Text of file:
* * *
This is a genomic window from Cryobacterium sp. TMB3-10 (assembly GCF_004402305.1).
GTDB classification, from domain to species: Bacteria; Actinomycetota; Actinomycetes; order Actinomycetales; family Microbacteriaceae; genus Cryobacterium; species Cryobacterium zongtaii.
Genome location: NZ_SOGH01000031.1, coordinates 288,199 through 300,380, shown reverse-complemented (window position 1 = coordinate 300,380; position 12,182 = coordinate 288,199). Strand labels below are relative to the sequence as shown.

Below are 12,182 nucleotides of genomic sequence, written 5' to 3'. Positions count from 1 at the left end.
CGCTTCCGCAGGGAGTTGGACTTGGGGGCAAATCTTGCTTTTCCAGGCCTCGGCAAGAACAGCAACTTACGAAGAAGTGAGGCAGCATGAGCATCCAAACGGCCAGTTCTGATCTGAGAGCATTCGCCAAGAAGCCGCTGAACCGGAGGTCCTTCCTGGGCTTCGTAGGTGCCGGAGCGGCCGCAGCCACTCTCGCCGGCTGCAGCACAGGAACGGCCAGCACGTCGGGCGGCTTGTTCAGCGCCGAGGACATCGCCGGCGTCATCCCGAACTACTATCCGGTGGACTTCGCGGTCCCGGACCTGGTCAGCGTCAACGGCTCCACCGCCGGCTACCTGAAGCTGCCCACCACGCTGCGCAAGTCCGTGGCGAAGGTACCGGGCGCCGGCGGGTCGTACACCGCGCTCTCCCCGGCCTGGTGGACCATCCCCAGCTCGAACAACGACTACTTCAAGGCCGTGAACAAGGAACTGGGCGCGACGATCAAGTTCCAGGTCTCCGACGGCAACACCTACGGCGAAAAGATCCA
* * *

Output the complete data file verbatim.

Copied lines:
This is a genomic window from Cryobacterium sp. TMB3-10 (assembly GCF_004402305.1).
GTDB classification, from domain to species: Bacteria; Actinomycetota; Actinomycetes; order Actinomycetales; family Microbacteriaceae; genus Cryobacterium; species Cryobacterium zongtaii.
Genome location: NZ_SOGH01000031.1, coordinates 288,199 through 300,380, shown reverse-complemented (window position 1 = coordinate 300,380; position 12,182 = coordinate 288,199). Strand labels below are relative to the sequence as shown.

Below are 12,182 nucleotides of genomic sequence, written 5' to 3'. Positions count from 1 at the left end.
CGCTTCCGCAGGGAGTTGGACTTGGGGGCAAATCTTGCTTTTCCAGGCCTCGGCAAGAACAGCAACTTACGAAGAAGTGAGGCAGCATGAGCATCCAAACGGCCAGTTCTGATCTGAGAGCATTCGCCAAGAAGCCGCTGAACCGGAGGTCCTTCCTGGGCTTCGTAGGTGCCGGAGCGGCCGCAGCCACTCTCGCCGGCTGCAGCACAGGAACGGCCAGCACGTCGGGCGGCTTGTTCAGCGCCGAGGACATCGCCGGCGTCATCCCGAACTACTATCCGGTGGACTTCGCGGTCCCGGACCTGGTCAGCGTCAACGGCTCCACCGCCGGCTACCTGAAGCTGCCCACCACGCTGCGCAAGTCCGTGGCGAAGGTACCGGGCGCCGGCGGGTCGTACACCGCGCTCTCCCCGGCCTGGTGGACCATCCCCAGCTCGAACAACGACTACTTCAAGGCCGTGAACAAGGAACTGGGCGCGACGATCAAGTTCCAGGTCTCCGACGGCAACACCTACGGCGAAAAGATCCA